Each layer has different data latency, compute and storage requirements. They can have radically different form factors, access points, and operational models. Yet, each element of these unique implementations must be able to work together and function as unified, always-on infrastructure. If each layer is designed independently, it will prove extraordinarily costly to deploy and maintain.
A better model is to pursue a “homogeneous” computing infrastructure that builds on a common set of standards, such as the models developed by the Open Compute Project (OCP). This is the only way to scale quickly and cost-efficiently. It not only improves the efficiency and predictability of data flow across the architecture, it creates the possibility for seamless management in very remote “hands-free” environments of near-edge and micro layers of architecture.
Fortunately, we now have an industry model that makes available all the components of a homogenous IT infrastructure for 5G.
Decommissioned hyperscale facilities provide scale
Hyperscale compute innovation, based on OCP principles, stands poised to underpin and deliver against these demands. In the past, its technology has not been widely accessible by broad sets of customers. That has changed with new circular economic models that deliver integrated and recertified hyperscale technology on a large scale across global markets. Not only does this reduce the time required to deploy 5G infrastructure, it also lays the groundwork for lowering total cost of ownership (TCO) that builds in sustainability.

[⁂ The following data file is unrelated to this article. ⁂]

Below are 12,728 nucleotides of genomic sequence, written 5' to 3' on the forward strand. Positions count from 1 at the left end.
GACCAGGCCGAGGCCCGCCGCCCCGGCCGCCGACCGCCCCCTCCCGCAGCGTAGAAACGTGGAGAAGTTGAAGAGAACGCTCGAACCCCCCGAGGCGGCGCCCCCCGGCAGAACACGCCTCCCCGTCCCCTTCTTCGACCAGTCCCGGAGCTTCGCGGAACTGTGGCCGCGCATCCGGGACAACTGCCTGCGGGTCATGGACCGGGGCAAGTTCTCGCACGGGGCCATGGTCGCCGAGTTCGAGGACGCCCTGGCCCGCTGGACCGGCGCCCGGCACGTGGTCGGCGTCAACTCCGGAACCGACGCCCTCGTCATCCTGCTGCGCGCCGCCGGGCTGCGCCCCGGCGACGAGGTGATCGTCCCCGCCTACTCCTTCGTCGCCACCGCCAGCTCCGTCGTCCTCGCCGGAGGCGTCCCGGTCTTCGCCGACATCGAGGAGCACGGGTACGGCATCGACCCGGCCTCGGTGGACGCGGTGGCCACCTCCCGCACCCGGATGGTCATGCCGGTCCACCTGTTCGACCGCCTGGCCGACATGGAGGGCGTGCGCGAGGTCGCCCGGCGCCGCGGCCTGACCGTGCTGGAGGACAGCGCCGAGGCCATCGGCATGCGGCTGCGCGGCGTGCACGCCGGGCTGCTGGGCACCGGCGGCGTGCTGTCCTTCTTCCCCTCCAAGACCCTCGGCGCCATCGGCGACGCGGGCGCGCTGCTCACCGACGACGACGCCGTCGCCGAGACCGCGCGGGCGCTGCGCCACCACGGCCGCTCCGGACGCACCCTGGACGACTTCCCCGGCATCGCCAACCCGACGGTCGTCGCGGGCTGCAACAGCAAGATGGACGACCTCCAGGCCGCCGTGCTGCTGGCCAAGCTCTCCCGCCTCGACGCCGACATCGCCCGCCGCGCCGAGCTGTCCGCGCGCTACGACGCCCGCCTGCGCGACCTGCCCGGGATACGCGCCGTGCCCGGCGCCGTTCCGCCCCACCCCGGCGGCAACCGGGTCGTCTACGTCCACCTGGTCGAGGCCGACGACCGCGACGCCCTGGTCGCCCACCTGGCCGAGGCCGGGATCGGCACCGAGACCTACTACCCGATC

Best-in-class hyperscale servers and components can also have second lives in near-edge, micro and modular data centers. The same hardware that has been proven in the most demanding core data centers can operate in more highly distributed environments, as the backbone of a best-in-class, power- and cost-efficient infrastructure. Likewise, the streamlined modular hands-free maintenance and the setup support models deployed in the hyper-scale environments are very relevant to the more broadly distributed edge environments.
Even better, a circular economy model that liberates a massive stream of hyperscale-proven hardware for edge markets will help achieve maximum density at the edge, quickly and at scale. Service providers who leverage this homogenous architecture approach will be better positioned to deliver and grow 5G services to their customers across a variety of markets, and do so at a significant economic advantage.
TCO advantages help 5G companies scale quicker
This model of bringing hyperscale technology into other data center environments is enabling rack scale solutions capable of delivering as much as a 50% total cost of ownership advantage over conventional solutions. In edge layers with smaller capacity compute and storage we see even greater potential, with a TCO as little as a quarter or a tenth of the cost of traditional CDN infrastructure.